This week's dispatch from Karaoke Jeff Roman involves a trip to Greenwood's Baranof, where for six weeks in 2001 he served as KJ, and developed


Karaoke Korrespondent: KJR Returns to Where He Once Was Fired

This week's dispatch from Karaoke Jeff Roman involves a trip to Greenwood's Baranof, where for six weeks in 2001 he served as KJ, and developed a hard-earned appreciation for how tough that job really is.

The only time I've ever been fired in my life was when I was hosted karaoke at the Baranof in Greenwood. Since Halloween is Karaoke Kristmas, I'm going to take time to reflect on how, and why, I blew what I considered then to be my dream job--and revisit the old place to see if the karaoke has gotten better since giving me the axe.

My buddy Jason heard the Baranof needed a KJ and recommended me to Carole, the manager, who had been trying to make karaoke work there for awhile. He thought I'd be a great fit because he knew I loved karaoke, and I literally had zero going on work-wise at the time. When I interviewed, she made the gig sound simple enough - come in Sundays to Tuesdays from 9 to close, announce the singers, change out the music, and attract as many friends as I could to come in and liven the place up.

I started on a Sunday in September 2001. I came in early to check out the set-up and meet the staff. They were still working off laser discs, which even for that time was completely outdated technology. The catalogs had some selections crossed out because the previous host took a quarter of their library with him. It was a bare bones operation but there was enough I could work with (which meant I found plenty of songs I could sing). The bartender was a tall, husky, bald guy with a goatee and glasses named John. When I tried to order a beer from him that night, he told me he wasn't sure that was allowed and said he'd have to clear it first. I thought it was odd but didn't want to cause trouble my first night. John was a very serious man and was not amused by my goofy nature. As hard as I tried to break the ice, whenever he'd talk to me, his face looked as though he was staring at the biggest jerk-off on earth. That was the first lesson I learned about being a KJ: Some people just aren't going to like you. Thankfully, I had all my friends in that night, so it was a fun start.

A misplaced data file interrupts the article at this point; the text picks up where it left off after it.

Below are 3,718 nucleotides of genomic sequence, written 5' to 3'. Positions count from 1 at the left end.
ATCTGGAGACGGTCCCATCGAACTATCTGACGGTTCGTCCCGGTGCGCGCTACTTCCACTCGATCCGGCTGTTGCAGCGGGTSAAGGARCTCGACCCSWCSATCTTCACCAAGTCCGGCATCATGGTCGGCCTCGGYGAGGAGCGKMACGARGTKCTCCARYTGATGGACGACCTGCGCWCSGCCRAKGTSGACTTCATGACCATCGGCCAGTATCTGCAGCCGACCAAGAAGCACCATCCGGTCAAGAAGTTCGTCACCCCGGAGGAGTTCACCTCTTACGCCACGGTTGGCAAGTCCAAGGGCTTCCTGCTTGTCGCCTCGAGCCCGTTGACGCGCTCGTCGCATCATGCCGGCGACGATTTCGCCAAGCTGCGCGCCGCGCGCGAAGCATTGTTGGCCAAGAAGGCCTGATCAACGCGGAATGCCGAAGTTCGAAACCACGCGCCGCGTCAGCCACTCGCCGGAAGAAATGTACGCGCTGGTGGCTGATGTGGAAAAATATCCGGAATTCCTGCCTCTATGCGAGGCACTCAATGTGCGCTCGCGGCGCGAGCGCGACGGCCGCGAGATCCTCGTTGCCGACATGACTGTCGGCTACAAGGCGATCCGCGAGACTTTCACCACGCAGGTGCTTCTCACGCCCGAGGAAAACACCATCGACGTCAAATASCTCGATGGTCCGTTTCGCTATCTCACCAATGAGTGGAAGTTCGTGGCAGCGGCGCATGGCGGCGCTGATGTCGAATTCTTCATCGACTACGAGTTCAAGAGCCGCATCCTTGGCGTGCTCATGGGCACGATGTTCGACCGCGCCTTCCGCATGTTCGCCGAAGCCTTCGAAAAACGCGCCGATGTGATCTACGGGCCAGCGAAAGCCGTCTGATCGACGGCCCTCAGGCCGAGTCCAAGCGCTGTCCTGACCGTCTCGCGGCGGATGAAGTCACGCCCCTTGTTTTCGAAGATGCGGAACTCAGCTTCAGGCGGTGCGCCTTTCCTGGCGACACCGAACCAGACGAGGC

My second day I got to meet the regulars. John let me know it was okay to drink, but I could tell he was going to monitor my consumption. I decided to never give him the satisfaction of cutting me off, so I didn't ask for anything more than a couple pints. Lots of faces come to mind when I think of my time there, but two people really jump out: a nice man named Rick and this fuckface named Jay.

Rick was a friendly guy who was there every night. He was in his 40's, had dark hair, a mustache, and sang with a lot of sadness. He had a beautiful deep voice. I learned some great old country standards by watching him perform. Meanwhile, Jay was in his thirties, had corn-nut teeth from chain smoking, always wore a shitty warm-up, Adidas thongs, and his face just looked dirty. He was a piece of shit. I admit I haven't been nice to every KJ I've ever encountered, but the ones I did mess with at least gave me a reason first. This guy had a hard-on for me like you wouldn't believe. Whenever I called him up to sing, he'd take the mic, make some dickhead remark, and shoo me off the stage. He was friends with the previous KJ and didn't like the way that person was let go, so he took it out on me. He also hated the fact that I could sing his dick into the dirt.

There was no way I was going to take his shit. By my second week, we were at war. I stopped handing him the mic. I'd just call his name and leave it on the floor for him to pick up, and when he was done I called up the next singer without asking people to clap for him. He would always request "Don't Let the Sun Go Down on Me." My favorite thing to do was sing it before he got the chance to, and that really chapped his ass. Eventually he stopped coming in.

I was never able to come through with the crowd that Carole hoped I could to bring in. Sundays, Mondays, & Tuesdays are really hard nights to rally people--and things got even tougher. My second Tuesday was September 11th. When I came in I asked John if we were still doing it that night and he took it as if I was trying to get out of working. The rest of the night is a blur, but one thing I do remember is how long it took us to find "God Bless the USA" in the book.